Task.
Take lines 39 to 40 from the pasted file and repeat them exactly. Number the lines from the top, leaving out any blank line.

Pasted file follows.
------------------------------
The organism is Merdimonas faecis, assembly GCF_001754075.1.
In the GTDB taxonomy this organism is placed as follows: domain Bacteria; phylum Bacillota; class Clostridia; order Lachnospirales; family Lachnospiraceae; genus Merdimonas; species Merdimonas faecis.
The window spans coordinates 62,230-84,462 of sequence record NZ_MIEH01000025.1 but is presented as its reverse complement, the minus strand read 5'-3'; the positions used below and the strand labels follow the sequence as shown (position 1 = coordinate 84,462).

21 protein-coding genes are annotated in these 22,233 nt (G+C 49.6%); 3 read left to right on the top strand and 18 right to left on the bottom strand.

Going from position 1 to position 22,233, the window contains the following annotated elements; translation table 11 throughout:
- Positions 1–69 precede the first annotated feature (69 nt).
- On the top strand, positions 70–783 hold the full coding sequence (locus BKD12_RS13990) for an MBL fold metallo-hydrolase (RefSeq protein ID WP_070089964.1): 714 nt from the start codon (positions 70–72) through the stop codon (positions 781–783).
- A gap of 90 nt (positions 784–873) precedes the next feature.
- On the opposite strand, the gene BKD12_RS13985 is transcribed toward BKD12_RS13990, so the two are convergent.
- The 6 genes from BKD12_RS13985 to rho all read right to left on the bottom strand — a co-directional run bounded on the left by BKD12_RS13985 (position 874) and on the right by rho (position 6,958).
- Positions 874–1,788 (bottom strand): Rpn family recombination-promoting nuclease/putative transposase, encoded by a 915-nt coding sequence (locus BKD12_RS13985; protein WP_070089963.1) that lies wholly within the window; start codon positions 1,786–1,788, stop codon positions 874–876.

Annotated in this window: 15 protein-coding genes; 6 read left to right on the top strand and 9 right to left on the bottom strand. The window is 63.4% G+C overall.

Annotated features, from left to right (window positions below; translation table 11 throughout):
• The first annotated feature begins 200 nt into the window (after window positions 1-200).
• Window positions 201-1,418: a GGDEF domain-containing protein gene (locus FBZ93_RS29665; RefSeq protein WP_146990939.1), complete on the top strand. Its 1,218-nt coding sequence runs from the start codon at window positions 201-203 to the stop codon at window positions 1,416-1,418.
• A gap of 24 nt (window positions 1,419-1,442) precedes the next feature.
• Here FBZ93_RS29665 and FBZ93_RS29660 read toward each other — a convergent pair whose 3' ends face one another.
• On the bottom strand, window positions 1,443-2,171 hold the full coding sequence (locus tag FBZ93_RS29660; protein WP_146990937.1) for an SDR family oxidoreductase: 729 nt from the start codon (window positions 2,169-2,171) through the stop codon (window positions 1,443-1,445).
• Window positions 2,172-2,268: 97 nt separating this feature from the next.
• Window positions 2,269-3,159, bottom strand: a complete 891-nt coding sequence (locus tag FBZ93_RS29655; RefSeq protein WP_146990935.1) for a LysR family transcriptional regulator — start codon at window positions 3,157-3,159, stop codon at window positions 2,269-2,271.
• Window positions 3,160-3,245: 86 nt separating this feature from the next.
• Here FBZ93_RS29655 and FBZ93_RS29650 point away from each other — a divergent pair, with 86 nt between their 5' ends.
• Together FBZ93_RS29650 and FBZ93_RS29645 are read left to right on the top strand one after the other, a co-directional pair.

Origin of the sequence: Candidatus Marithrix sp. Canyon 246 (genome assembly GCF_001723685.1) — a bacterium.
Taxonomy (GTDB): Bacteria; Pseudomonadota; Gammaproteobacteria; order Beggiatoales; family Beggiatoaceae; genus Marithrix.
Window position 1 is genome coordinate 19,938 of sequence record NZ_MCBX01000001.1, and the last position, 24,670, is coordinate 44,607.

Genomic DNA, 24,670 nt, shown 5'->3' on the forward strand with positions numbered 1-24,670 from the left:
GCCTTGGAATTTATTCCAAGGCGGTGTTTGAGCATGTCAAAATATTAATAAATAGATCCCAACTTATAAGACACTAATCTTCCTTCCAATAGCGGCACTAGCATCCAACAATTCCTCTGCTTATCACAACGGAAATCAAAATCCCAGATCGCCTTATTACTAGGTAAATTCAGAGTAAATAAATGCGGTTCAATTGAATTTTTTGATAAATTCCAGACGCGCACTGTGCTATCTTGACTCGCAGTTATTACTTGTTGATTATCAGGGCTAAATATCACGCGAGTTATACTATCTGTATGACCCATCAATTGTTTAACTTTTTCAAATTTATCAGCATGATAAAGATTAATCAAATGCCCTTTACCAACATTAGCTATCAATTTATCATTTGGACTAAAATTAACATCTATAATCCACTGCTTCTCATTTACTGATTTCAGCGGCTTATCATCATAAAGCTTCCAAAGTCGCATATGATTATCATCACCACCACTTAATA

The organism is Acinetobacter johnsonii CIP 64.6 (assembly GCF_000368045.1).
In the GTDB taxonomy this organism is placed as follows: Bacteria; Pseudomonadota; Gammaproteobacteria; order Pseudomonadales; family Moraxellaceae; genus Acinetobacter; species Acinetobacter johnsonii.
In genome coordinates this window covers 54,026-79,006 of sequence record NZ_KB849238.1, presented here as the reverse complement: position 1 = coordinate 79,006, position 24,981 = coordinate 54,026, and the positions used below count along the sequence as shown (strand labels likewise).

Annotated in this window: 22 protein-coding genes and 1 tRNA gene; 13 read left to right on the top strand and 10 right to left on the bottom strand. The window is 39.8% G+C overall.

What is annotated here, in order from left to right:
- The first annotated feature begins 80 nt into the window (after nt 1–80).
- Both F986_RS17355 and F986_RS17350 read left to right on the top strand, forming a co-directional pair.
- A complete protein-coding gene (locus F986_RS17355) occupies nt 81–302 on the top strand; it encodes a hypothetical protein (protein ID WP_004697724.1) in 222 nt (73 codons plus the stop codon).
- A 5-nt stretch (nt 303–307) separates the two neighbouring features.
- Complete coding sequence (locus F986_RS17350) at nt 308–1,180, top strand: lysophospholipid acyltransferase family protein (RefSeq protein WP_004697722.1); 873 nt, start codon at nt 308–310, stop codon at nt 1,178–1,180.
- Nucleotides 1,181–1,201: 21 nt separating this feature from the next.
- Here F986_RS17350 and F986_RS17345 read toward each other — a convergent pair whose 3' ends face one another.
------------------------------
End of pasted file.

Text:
- Nucleotides 1,181–1,201: 21 nt separating this feature from the next.
- Here F986_RS17350 and F986_RS17345 read toward each other — a convergent pair whose 3' ends face one another.